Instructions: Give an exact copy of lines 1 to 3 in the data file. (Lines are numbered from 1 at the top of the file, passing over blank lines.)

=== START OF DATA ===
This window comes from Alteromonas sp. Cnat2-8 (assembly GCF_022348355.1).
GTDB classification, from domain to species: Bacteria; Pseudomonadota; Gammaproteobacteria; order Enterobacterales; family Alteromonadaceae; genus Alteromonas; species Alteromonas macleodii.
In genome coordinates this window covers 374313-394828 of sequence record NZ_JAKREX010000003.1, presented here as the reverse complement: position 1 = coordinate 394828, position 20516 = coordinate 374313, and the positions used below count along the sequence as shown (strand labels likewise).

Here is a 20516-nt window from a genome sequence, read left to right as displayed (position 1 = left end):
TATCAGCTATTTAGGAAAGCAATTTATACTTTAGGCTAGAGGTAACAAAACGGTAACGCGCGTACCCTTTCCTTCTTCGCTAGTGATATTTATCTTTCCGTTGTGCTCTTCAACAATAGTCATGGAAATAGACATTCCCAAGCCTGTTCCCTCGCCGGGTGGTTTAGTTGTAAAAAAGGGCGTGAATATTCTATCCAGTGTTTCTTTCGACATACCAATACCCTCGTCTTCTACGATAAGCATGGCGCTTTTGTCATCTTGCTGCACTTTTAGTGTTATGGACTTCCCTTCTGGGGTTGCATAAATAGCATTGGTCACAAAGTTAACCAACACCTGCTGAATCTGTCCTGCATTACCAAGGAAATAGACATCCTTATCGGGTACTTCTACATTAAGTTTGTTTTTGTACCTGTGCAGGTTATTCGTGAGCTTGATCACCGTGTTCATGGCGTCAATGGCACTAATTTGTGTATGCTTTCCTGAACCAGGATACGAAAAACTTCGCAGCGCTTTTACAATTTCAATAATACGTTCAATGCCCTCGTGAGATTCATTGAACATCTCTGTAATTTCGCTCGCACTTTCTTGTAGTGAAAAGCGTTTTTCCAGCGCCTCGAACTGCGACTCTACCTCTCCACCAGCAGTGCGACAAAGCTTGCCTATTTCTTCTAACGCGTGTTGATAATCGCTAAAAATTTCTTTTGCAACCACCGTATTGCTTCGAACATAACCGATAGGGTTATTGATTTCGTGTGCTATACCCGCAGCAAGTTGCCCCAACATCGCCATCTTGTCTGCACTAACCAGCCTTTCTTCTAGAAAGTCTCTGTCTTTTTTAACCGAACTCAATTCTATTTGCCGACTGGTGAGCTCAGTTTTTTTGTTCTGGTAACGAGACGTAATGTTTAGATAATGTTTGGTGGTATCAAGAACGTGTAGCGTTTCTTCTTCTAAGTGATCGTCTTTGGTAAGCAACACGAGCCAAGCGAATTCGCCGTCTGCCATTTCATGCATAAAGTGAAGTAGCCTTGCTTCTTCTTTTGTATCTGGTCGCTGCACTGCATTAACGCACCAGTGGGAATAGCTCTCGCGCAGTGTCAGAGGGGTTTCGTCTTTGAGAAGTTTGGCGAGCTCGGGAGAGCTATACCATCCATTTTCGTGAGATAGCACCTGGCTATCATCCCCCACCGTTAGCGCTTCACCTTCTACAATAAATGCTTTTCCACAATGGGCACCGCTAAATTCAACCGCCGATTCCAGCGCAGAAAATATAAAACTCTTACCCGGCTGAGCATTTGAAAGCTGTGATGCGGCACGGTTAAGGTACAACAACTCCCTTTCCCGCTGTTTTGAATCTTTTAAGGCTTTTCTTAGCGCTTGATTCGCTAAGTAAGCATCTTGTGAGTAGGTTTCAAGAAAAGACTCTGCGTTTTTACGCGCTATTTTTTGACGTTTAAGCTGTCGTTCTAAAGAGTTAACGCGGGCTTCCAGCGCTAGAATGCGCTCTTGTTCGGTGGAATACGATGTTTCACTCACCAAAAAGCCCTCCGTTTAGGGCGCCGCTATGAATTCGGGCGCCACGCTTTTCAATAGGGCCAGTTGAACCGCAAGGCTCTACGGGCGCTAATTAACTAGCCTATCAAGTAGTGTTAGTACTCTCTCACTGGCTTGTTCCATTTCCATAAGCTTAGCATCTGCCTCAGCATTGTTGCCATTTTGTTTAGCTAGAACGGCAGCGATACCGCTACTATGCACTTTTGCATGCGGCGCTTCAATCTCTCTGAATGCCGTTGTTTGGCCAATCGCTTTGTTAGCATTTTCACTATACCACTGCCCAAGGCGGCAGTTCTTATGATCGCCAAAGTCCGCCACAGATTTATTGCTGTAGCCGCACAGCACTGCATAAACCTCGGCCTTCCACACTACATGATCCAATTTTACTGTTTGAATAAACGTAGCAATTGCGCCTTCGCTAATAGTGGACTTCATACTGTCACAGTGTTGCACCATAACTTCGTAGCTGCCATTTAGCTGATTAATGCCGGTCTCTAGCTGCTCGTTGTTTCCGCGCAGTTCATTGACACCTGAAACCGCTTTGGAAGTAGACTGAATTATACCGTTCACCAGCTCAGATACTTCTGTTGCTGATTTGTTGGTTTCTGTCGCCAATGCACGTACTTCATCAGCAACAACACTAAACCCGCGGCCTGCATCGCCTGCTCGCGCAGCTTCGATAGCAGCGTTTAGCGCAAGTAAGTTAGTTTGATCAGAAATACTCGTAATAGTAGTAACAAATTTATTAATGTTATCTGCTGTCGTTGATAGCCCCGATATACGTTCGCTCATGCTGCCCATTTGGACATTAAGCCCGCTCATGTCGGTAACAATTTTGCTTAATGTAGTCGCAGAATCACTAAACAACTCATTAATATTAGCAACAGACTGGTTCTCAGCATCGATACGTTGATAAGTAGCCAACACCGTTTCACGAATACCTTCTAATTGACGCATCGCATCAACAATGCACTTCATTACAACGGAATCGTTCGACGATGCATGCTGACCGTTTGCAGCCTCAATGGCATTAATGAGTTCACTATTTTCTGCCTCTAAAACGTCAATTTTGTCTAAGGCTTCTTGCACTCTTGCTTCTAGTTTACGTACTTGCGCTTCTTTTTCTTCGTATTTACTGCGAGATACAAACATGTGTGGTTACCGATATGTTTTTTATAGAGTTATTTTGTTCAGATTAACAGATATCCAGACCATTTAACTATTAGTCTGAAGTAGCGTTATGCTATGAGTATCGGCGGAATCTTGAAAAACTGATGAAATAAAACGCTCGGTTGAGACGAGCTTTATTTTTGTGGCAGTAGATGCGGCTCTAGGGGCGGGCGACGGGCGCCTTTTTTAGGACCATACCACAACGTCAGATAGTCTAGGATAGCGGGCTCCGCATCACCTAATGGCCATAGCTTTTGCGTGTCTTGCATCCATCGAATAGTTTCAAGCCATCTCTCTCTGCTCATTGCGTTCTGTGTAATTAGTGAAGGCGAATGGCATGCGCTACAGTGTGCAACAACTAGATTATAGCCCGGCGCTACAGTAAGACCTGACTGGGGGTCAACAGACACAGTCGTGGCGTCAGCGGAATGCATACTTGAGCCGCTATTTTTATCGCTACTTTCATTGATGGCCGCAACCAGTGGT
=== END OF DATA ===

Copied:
This window comes from Alteromonas sp. Cnat2-8 (assembly GCF_022348355.1).
GTDB classification, from domain to species: Bacteria; Pseudomonadota; Gammaproteobacteria; order Enterobacterales; family Alteromonadaceae; genus Alteromonas; species Alteromonas macleodii.
In genome coordinates this window covers 374313-394828 of sequence record NZ_JAKREX010000003.1, presented here as the reverse complement: position 1 = coordinate 394828, position 20516 = coordinate 374313, and the positions used below count along the sequence as shown (strand labels likewise).